- Assume there are only finitely many primes
congruent to 3 modulo 4. Thus we can list them, as say
q
- You were assigned a number i between 1 and 30, in class.
State your number i, and list all numbers n in the interval from
30000 + 10(i-1) to 30000 + 10i which are prime. Briefly indicate how you determined
when an integer n is prime.
- Here is a list of all primes from 30000 to 30300 (there are 30):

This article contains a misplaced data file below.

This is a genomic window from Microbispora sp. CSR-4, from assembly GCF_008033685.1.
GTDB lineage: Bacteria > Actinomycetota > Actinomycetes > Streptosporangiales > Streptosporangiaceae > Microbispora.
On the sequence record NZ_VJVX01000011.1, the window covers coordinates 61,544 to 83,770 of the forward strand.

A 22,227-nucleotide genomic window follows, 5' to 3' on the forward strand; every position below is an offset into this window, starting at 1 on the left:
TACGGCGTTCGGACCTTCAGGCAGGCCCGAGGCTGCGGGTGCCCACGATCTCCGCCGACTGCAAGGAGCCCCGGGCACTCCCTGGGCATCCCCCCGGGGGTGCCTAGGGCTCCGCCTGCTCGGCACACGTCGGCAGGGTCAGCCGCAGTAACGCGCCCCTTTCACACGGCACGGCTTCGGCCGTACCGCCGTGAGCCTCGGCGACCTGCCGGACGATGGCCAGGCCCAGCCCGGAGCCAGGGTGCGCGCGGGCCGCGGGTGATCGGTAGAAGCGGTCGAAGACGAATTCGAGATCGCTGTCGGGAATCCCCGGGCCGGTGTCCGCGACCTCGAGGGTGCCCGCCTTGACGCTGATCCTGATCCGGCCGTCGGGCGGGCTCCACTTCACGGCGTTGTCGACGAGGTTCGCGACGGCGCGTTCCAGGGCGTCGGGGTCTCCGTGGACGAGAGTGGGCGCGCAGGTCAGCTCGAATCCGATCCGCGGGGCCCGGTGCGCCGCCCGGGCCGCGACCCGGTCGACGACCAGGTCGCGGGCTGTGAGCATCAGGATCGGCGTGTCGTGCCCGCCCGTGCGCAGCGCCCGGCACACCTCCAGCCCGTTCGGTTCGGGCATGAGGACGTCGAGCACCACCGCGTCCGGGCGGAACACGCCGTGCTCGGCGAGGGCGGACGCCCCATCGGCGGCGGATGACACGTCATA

The number 30011 is prime. (This occurs for i = 2.) The number 30013 is prime. (This occurs for i = 2.) The number 30029 is prime. (This occurs for i = 3.) The number 30047 is prime. (This occurs for i = 5.) The number 30059 is prime. (This occurs for i = 6.) The number 30071 is prime. (This occurs for i = 8.) The number 30089 is prime. (This occurs for i = 9.) The number 30091 is prime. (This occurs for i = 10.) The number 30097 is prime. (This occurs for i = 10.) The number 30103 is prime. (This occurs for i = 11.) The number 30109 is prime. (This occurs for i = 11.) The number 30113 is prime. (This occurs for i = 12.) The number 30119 is prime. (This occurs for i = 12.) The number 30133 is prime. (This occurs for i = 14.) The number 30137 is prime. (This occurs for i = 14.) The number 30139 is prime. (This occurs for i = 14.) The number 30161 is prime. (This occurs for i = 17.) The number 30169 is prime. (This occurs for i = 17.) The number 30181 is prime. (This occurs for i = 19.) The number 30187 is prime. (This occurs for i = 19.) The number 30197 is prime. (This occurs for i = 20.) The number 30203 is prime. (This occurs for i = 21.) The number 30211 is prime. (This occurs for i = 22.) The number 30223 is prime. (This occurs for i = 23.) The number 30241 is prime. (This occurs for i = 25.) The number 30253 is prime. (This occurs for i = 26.) The number 30259 is prime. (This occurs for i = 26.) The number 30269 is prime. (This occurs for i = 27.) The number 30271 is prime. (This occurs for i = 28.) The number 30293 is prime. (This occurs for i = 30.)